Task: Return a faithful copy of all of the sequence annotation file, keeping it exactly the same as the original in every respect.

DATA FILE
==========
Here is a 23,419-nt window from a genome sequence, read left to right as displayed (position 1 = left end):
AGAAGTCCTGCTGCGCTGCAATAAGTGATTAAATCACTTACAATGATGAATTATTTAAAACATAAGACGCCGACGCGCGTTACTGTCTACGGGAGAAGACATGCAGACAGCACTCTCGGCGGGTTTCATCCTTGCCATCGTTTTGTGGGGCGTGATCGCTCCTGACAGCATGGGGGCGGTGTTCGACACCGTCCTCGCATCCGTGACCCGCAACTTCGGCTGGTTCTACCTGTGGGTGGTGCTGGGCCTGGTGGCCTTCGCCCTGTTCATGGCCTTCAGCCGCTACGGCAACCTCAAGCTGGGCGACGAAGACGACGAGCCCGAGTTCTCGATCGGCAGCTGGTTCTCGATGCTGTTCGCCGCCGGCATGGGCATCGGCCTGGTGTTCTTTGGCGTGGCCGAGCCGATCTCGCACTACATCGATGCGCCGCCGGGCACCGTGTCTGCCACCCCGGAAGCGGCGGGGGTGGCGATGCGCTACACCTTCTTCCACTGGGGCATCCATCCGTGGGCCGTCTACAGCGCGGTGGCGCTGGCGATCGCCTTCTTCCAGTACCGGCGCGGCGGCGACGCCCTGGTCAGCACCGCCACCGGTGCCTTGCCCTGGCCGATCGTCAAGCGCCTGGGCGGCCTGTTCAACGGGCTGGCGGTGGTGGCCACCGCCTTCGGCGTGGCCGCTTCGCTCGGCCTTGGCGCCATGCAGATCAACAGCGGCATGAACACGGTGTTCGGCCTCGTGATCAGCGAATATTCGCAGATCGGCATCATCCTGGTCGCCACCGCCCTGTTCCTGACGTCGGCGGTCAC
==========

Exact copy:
Here is a 23,419-nt window from a genome sequence, read left to right as displayed (position 1 = left end):
AGAAGTCCTGCTGCGCTGCAATAAGTGATTAAATCACTTACAATGATGAATTATTTAAAACATAAGACGCCGACGCGCGTTACTGTCTACGGGAGAAGACATGCAGACAGCACTCTCGGCGGGTTTCATCCTTGCCATCGTTTTGTGGGGCGTGATCGCTCCTGACAGCATGGGGGCGGTGTTCGACACCGTCCTCGCATCCGTGACCCGCAACTTCGGCTGGTTCTACCTGTGGGTGGTGCTGGGCCTGGTGGCCTTCGCCCTGTTCATGGCCTTCAGCCGCTACGGCAACCTCAAGCTGGGCGACGAAGACGACGAGCCCGAGTTCTCGATCGGCAGCTGGTTCTCGATGCTGTTCGCCGCCGGCATGGGCATCGGCCTGGTGTTCTTTGGCGTGGCCGAGCCGATCTCGCACTACATCGATGCGCCGCCGGGCACCGTGTCTGCCACCCCGGAAGCGGCGGGGGTGGCGATGCGCTACACCTTCTTCCACTGGGGCATCCATCCGTGGGCCGTCTACAGCGCGGTGGCGCTGGCGATCGCCTTCTTCCAGTACCGGCGCGGCGGCGACGCCCTGGTCAGCACCGCCACCGGTGCCTTGCCCTGGCCGATCGTCAAGCGCCTGGGCGGCCTGTTCAACGGGCTGGCGGTGGTGGCCACCGCCTTCGGCGTGGCCGCTTCGCTCGGCCTTGGCGCCATGCAGATCAACAGCGGCATGAACACGGTGTTCGGCCTCGTGATCAGCGAATATTCGCAGATCGGCATCATCCTGGTCGCCACCGCCCTGTTCCTGACGTCGGCGGTCAC